Better Metaverse Stock: Nvidia vs. AMD

The metaverse is going to unlock a massive opportunity for chipmakers such as Nvidia ( NVDA 9.81% ) and Advanced Micro Devices ( AMD 5.80% ), as powering this tech trend will require loads of computing power that will be provided by the CPUs (central processing units) and GPUs (graphics processing units) that these companies sell.

The good part is that both Nvidia and AMD have started benefiting from the metaverse, a concept that will enable people to interact in 3D virtual worlds from locations across the globe. The companies’ chips have already found their way inside Meta Platforms( FB 2.86% ) supercomputer, enabled by artificial intelligence (AI), which is expected to be one of the building blocks of the metaverse.

However, if you had to choose one of these tech stocks to take advantage of the metaverse, which one should you buy? Let’s find out.

Image source: Getty Images.

The case for Nvidia

Investment bank Cowen estimates that by 2030, Nvidia could generate annual revenue of $140 billion and earnings of $28 per share on the back of multiple catalysts, including the metaverse. The graphics card specialist is already enjoying impressive growth in the video gaming and data center markets, and the metaverse is expected to give its terrific pace of growth a nice shot in the arm.

Those numbers suggest a huge improvement over Nvidia’s fiscal 2022 revenue of $27 billion and earnings of $4.44 per share. It won’t be surprising to see Nvidia meet those ambitious revenue and earnings predictions by 2030, as the metaverse could supercharge its three key business segments.

First, Nvidia’s video gaming revenue could continue to increase at an eye-popping pace in the future thanks to the metaverse. That’s because the revenue from virtual video gaming worlds in the metaverse is expected to hit $400 billion in 2025 from $180 billion in 2020, according to cryptocurrency asset management firm Grayscale.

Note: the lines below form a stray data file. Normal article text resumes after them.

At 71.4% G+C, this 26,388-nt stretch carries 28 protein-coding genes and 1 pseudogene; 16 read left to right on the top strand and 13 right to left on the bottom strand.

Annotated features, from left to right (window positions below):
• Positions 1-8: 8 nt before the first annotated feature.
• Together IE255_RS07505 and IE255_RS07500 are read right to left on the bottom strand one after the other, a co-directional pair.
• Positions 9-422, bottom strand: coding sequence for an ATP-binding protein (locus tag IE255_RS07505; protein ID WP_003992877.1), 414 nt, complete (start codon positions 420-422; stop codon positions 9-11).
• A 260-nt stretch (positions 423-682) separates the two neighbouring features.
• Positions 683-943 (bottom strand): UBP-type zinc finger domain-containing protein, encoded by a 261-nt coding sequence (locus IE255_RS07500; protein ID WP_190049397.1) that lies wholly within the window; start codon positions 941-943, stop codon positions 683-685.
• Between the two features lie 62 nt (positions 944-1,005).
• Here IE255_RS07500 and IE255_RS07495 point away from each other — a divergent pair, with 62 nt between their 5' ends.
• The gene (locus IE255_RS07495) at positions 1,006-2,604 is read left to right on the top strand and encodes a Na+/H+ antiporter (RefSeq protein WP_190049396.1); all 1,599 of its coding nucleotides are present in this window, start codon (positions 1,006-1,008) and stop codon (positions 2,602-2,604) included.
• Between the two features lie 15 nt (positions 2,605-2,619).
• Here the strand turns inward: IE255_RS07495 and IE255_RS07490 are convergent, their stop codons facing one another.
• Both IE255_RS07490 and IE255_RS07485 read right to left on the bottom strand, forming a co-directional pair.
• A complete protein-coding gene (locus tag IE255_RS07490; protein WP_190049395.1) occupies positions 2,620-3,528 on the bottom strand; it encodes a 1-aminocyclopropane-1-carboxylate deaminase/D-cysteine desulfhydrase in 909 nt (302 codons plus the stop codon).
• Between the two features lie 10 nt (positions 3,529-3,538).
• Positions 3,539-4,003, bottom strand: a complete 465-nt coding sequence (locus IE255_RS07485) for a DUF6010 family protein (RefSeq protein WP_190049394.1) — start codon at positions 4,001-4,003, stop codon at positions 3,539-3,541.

Supporting these virtual gaming worlds, which will be served to a huge number of gamers in real-time, would require greater investment in gaming hardware. More specifically, the market for gaming hardware to support 3D virtual worlds is expected to increase from $63.5 billion in 2020 to $77.8 billion in 2024, according to third-party estimates. This should unlock a solid opportunity for Nvidia to grow its gaming business, as the company controls 81% of the market for gaming graphics cards.

Second, Nvidia’s data center business is already gaining from the metaverse. Meta Platforms is going to deploy 16,000 of Nvidia’s GPUs in its AI Research SuperCluster (RSC) supercomputer by the end of the year. Meta points out that this supercomputer will help it in building out the metaverse. Looking ahead, it won’t be surprising to see more supercomputers being deployed to aid the rollout.

According to a third-party estimate, the global supercomputer market is expected to clock an annual growth rate of 9.5% through 2026. Those supercomputers are likely to be loaded with more GPUs to accelerate metaverse-related workloads. With Nvidia controlling over 90% share of the market for supercomputing accelerators, the chipmaker’s data center business can keep getting better.

The third Nvidia business that could gain big-time from the proliferation of the metaverse is professional visualization. The segment’s revenue had shot up 109% year over year in the fourth quarter of fiscal 2022 to $643 million, while full-year revenue doubled to $2.1 billion.

The growing adoption of Nvidia’s Omniverse platform can keep driving impressive growth in this segment, as the company is enabling creators and enterprises to make digital twins and 3D designs that could be deployed in the metaverse. It’s worth noting that the digital-twin market is expected to clock an annual growth rate of 58% through 2026; that could pave the way for further growth in the professional visualization business.

The case for AMD

Just like Nvidia, AMD sells graphics cards that are deployed in data centers and video gaming applications, so it’s targeting the same markets as Nvidia. However, as seen above, Nvidia is the dominant player in these markets. As of last month, AMD controlled just 19% of the market for gaming graphics cards, and it’s a much smaller player in the supercomputer GPU market.